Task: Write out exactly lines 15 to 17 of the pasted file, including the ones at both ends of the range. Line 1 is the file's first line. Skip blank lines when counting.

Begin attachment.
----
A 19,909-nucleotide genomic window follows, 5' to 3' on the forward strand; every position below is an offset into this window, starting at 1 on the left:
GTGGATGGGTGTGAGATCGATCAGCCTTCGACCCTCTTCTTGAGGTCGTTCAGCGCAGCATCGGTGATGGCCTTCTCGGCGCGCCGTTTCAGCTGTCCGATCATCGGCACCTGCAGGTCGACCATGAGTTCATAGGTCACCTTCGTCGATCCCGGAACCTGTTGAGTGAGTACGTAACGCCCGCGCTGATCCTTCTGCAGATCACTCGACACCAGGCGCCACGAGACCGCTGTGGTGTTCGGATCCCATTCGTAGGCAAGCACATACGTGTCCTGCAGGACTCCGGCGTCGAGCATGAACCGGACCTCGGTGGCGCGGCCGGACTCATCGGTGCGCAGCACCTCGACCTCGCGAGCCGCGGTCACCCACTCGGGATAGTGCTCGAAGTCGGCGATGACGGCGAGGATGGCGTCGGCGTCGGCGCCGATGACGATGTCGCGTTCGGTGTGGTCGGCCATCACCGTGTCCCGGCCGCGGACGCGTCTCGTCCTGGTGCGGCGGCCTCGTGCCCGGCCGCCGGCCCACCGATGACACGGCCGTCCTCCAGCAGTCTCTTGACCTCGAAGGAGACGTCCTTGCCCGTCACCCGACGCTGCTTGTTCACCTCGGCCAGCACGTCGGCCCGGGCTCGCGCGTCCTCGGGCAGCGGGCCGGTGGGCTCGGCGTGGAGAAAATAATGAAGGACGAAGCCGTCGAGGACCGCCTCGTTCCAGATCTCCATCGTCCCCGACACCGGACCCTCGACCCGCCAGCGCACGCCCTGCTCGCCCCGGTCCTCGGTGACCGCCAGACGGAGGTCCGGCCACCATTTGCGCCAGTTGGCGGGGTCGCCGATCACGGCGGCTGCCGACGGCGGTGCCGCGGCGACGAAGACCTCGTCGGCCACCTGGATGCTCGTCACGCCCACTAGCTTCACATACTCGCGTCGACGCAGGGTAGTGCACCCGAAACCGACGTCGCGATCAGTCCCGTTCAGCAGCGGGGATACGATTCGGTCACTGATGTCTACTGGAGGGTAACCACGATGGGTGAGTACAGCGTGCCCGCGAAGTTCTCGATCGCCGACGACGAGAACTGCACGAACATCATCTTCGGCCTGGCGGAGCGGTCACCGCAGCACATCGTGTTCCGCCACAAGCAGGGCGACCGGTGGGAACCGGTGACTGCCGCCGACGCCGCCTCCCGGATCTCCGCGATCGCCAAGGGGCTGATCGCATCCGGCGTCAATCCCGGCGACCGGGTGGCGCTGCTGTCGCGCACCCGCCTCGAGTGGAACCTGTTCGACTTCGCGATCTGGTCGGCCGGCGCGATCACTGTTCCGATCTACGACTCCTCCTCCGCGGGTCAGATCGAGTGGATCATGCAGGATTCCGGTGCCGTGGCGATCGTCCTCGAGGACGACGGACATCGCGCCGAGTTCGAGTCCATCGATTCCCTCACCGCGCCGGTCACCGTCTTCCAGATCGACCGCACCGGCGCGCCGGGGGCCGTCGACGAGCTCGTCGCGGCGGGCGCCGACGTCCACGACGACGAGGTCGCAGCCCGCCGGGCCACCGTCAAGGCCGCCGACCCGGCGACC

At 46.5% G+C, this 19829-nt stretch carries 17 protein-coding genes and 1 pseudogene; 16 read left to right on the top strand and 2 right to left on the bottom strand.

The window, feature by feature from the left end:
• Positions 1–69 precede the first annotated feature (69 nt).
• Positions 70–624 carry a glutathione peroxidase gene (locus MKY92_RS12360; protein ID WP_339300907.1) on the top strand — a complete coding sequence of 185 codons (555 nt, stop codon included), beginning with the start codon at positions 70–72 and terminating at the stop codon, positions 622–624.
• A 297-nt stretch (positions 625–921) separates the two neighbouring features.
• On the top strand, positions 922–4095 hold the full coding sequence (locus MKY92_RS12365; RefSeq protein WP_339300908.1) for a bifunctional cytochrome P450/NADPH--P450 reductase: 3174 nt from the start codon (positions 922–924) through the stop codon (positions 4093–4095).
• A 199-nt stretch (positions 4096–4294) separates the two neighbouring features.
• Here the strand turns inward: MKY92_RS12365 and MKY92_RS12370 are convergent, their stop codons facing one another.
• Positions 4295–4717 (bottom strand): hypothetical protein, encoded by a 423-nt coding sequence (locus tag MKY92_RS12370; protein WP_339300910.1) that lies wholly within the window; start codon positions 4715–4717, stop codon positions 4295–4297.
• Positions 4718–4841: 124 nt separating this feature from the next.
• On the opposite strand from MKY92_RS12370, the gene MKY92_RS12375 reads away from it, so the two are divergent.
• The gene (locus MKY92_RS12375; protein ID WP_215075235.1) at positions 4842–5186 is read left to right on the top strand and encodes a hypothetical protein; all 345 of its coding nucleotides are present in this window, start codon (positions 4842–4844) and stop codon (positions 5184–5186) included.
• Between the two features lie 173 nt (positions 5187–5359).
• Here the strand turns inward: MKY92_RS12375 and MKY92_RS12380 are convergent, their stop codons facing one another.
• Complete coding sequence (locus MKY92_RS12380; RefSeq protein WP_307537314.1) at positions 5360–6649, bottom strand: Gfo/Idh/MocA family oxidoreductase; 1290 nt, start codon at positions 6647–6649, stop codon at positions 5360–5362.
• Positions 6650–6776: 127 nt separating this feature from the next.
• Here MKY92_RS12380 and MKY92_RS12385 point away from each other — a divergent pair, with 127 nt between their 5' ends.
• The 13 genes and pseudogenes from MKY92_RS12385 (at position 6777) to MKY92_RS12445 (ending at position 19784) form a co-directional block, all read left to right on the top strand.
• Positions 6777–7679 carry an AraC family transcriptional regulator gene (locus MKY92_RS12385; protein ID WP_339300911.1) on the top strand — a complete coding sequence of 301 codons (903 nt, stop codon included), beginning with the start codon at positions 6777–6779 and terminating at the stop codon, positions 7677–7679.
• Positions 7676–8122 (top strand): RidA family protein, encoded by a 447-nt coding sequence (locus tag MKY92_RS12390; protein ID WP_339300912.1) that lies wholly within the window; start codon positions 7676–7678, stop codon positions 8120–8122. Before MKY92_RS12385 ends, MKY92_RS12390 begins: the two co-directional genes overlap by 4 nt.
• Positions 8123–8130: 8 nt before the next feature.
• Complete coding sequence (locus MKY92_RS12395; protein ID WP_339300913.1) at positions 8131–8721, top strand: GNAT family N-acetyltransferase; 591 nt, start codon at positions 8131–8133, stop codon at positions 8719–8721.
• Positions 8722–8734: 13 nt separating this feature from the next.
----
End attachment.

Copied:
• Between the two features lie 173 nt (positions 5187–5359).
• Here the strand turns inward: MKY92_RS12375 and MKY92_RS12380 are convergent, their stop codons facing one another.
• Complete coding sequence (locus MKY92_RS12380; RefSeq protein WP_307537314.1) at positions 5360–6649, bottom strand: Gfo/Idh/MocA family oxidoreductase; 1290 nt, start codon at positions 6647–6649, stop codon at positions 5360–5362.